23
views
0
recommends
+1 Recommend
0 collections
    0
    shares
      • Record: found
      • Abstract: found
      • Article: not found

      Propane respiration jump-starts microbial response to a deep oil spill.

      Science (New York, N.Y.)

      Biodegradation, Environmental, Environmental Pollution, Ethane, metabolism, Gammaproteobacteria, Hydrocarbons, Methane, Molecular Sequence Data, Oxidation-Reduction, Oxygen, analysis, Oxygen Consumption, Petroleum, Propane, Seawater, microbiology, Water Pollutants, Chemical

      Read this article at

      ScienceOpenPublisherPubMed
      Bookmark
          There is no author summary for this article yet. Authors can add summaries to their articles on ScienceOpen to make them more accessible to a non-specialist audience.

          Abstract

          The Deepwater Horizon event resulted in suspension of oil in the Gulf of Mexico water column because the leakage occurred at great depth. The distribution and fate of other abundant hydrocarbon constituents, such as natural gases, are also important in determining the impact of the leakage but are not yet well understood. From 11 to 21 June 2010, we investigated dissolved hydrocarbon gases at depth using chemical and isotopic surveys and on-site biodegradation studies. Propane and ethane were the primary drivers of microbial respiration, accounting for up to 70% of the observed oxygen depletion in fresh plumes. Propane and ethane trapped in the deep water may therefore promote rapid hydrocarbon respiration by low-diversity bacterial blooms, priming bacterial populations for degradation of other hydrocarbons in the aging plume.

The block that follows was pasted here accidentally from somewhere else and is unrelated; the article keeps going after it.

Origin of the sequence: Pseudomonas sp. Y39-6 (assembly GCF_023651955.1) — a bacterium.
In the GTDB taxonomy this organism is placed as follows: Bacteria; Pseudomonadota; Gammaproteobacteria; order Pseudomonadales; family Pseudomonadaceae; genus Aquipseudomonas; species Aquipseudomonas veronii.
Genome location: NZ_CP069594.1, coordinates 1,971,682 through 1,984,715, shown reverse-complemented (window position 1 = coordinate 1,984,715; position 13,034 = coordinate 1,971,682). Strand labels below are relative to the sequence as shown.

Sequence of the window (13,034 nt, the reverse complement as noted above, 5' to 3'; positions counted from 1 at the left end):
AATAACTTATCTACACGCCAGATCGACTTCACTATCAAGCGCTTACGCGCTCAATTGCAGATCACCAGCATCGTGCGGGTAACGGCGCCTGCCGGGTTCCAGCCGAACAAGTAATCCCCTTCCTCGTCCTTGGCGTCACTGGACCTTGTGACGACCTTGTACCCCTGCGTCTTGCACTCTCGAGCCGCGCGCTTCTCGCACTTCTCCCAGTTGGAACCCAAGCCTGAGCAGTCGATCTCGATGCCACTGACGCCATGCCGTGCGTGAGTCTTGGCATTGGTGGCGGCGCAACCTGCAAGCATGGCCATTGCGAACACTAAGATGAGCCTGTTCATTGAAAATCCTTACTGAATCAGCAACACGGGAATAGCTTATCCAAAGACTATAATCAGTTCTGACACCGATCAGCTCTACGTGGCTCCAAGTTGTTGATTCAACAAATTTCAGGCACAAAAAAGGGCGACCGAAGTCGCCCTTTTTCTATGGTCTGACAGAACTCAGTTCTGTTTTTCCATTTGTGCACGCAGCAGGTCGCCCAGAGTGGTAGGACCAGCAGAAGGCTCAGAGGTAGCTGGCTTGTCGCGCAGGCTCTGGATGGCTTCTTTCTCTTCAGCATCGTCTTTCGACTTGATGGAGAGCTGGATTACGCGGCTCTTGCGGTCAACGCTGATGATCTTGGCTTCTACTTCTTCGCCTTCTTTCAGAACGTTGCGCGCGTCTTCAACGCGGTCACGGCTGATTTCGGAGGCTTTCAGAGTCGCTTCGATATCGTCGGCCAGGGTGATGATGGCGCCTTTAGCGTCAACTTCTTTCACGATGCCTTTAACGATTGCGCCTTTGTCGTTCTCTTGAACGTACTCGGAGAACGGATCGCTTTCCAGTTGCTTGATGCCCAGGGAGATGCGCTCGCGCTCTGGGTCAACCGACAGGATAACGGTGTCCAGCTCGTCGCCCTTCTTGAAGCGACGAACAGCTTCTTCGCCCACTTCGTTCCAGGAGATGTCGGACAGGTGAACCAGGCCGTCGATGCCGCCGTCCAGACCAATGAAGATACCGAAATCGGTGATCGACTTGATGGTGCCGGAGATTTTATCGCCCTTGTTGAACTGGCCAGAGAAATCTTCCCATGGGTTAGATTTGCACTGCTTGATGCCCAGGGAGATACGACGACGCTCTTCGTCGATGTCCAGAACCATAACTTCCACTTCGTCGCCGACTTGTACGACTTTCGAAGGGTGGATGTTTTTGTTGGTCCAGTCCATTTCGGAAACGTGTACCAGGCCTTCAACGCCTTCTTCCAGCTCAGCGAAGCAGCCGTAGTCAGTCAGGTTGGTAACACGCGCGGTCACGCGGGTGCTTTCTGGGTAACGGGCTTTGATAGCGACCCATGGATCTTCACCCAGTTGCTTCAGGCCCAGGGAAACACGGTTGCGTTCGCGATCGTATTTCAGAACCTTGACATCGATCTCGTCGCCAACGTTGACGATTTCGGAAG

Related collections

          Author and article information

          Journal
          20847236
          10.1126/science.1196830

          Comments

          Comment on this article